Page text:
FACE THE BRUTALITY
MEL TRECHA (Publicist)
Confusion lies right at the heart of Bergen, Norway’s beloved DATAROCK. Just ask founder Fredrik Saroea to summarize the band’s history and it’ll make your head spin. On their 2009 album Red, for instance, they listed almost fifty members, and their musical, released, with unusual transparency, under the name The Musical in 2015, featured 87 guests. With so many members coming and going, Saroea jokes that the main member of the band has always been the red tracksuit, worn by musicians during DATAROCK’s live performances, for which they’ve become famous. Adding to the confusion, however, even that has now been replaced by a black one.
DATAROCK’s latest album is called Face the Brutality -- try not to read anything too deep into that. “We heard a radio show in Canada with that name back in 2004,” Saroea confides, “and thought it sounded hilariously pretentious. Coming from a city of black metal, and with a background in punk and thrash metal, we found the title so utterly wrong for DATAROCK that we’ve always wanted to use it for an album.”
Bewildering as this all may seem, it does nothing to undermine the sincerity of what DATAROCK do. This, perhaps, is hard to credit, given that Face the Brutality features a song with the line “You’ll run out of luck / and in the end you will be flatulent.” There are, too, what one can only describe as Easter Eggs scattered throughout the album: see if you can find the homage to The Faces, or to cult 1985 film The Goonies. But while these may appear light-hearted, they’re also indicative of the genuine artistry central to DATAROCK’s playful aesthetic, one that’s drawn upon Talking Heads and Happy Mondays, The Fall and The Stone Roses, Television and Laurie Anderson, and even Kyle Dixon’s and Michael Stein’s Stranger Things score. As Saroea so eloquently puts it, “Referencing isn’t just something I do for fun, but out of respect for the proud tradition of quality music, a tradition one ought to know pretty well if one aspires to be part of it. As a friend of mine said when we were kids, ‘You know, music isn’t a private, personal matter - it’s a relation-driven individual mastering of tradition and technique.’”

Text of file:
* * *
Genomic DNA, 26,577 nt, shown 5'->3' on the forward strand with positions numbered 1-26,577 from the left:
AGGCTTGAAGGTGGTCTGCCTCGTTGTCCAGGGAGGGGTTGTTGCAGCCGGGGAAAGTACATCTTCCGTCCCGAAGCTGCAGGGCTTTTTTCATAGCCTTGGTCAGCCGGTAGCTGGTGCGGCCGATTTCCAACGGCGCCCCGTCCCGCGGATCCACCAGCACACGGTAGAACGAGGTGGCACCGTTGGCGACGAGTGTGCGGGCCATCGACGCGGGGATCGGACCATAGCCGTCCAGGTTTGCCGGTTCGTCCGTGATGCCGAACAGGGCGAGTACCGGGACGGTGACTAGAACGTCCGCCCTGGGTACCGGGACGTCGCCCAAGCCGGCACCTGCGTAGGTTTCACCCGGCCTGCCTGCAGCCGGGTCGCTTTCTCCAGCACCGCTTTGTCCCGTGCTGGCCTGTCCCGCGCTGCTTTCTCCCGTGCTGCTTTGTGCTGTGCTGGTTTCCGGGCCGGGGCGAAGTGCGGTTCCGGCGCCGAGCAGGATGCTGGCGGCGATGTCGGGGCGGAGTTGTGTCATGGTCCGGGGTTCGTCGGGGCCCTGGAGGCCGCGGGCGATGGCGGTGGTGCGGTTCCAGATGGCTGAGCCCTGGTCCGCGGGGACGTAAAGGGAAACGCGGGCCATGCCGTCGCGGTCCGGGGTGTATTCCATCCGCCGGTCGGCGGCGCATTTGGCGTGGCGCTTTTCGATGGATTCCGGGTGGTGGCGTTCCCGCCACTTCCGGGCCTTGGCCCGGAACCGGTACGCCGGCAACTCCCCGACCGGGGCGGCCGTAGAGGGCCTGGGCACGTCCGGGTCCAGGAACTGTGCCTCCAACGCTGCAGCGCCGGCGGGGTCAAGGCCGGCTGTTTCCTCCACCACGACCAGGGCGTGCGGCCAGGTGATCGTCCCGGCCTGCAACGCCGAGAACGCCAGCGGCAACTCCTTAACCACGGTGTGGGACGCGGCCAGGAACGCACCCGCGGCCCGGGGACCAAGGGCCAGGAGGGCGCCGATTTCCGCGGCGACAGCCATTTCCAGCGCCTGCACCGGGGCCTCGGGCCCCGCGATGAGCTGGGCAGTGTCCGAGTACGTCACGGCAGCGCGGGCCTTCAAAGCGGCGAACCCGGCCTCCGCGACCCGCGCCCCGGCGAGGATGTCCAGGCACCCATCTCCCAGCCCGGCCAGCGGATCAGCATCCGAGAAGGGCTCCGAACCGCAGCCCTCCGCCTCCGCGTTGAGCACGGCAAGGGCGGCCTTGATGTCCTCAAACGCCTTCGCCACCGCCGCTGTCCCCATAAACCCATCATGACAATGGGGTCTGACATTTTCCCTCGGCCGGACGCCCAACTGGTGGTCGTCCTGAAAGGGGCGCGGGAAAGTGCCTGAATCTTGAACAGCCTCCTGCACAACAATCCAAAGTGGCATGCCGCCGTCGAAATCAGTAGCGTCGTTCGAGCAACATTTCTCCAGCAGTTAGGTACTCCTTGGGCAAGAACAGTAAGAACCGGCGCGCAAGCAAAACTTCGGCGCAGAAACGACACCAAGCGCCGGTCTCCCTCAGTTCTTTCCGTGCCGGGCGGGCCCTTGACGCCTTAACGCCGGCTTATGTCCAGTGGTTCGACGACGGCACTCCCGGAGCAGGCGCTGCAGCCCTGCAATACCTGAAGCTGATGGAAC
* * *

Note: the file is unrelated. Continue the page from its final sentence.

Face the Brutality is full of tradition and technique: the woozy pop of “Ruffle Shuffle”, the laidback groove of “Sense of Reason,” the wired funk of “Everything”, even going back to Plato and the Greek myth of Icarus on “Feathers and Wax”, proving that Saroea took his education seriously.
Subversive and mischievous, disarmingly modest, effortlessly entertaining, and as daft as they are heartfelt, DATAROCK have been sorely missing from our lives these unsettling recent years. Their ambitions remain humble - “We hope the next album will reach out and put a smile on our fellow bitter and bored friends around the world” - but Face the Brutality might even entertain a handful or two others.